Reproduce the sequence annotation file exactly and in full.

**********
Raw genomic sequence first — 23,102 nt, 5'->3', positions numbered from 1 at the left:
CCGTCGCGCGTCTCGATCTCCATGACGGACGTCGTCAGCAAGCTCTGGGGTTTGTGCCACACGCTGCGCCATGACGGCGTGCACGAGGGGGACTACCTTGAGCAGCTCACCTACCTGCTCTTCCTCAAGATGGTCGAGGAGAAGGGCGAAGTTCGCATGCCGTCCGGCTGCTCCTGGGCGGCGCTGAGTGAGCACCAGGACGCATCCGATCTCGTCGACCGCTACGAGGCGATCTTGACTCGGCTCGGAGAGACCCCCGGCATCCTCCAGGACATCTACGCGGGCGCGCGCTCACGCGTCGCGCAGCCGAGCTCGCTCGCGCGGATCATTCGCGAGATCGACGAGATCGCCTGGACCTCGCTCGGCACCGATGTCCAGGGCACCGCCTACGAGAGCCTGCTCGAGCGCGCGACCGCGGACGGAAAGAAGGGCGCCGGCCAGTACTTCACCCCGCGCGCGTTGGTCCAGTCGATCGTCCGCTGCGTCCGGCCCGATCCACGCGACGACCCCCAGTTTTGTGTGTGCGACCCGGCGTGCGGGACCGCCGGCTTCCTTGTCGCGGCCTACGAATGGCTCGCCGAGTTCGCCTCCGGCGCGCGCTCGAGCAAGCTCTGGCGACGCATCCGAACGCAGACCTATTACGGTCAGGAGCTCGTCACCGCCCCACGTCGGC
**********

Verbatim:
Raw genomic sequence first — 23,102 nt, 5'->3', positions numbered from 1 at the left:
CCGTCGCGCGTCTCGATCTCCATGACGGACGTCGTCAGCAAGCTCTGGGGTTTGTGCCACACGCTGCGCCATGACGGCGTGCACGAGGGGGACTACCTTGAGCAGCTCACCTACCTGCTCTTCCTCAAGATGGTCGAGGAGAAGGGCGAAGTTCGCATGCCGTCCGGCTGCTCCTGGGCGGCGCTGAGTGAGCACCAGGACGCATCCGATCTCGTCGACCGCTACGAGGCGATCTTGACTCGGCTCGGAGAGACCCCCGGCATCCTCCAGGACATCTACGCGGGCGCGCGCTCACGCGTCGCGCAGCCGAGCTCGCTCGCGCGGATCATTCGCGAGATCGACGAGATCGCCTGGACCTCGCTCGGCACCGATGTCCAGGGCACCGCCTACGAGAGCCTGCTCGAGCGCGCGACCGCGGACGGAAAGAAGGGCGCCGGCCAGTACTTCACCCCGCGCGCGTTGGTCCAGTCGATCGTCCGCTGCGTCCGGCCCGATCCACGCGACGACCCCCAGTTTTGTGTGTGCGACCCGGCGTGCGGGACCGCCGGCTTCCTTGTCGCGGCCTACGAATGGCTCGCCGAGTTCGCCTCCGGCGCGCGCTCGAGCAAGCTCTGGCGACGCATCCGAACGCAGACCTATTACGGTCAGGAGCTCGTCACCGCCCCACGTCGGC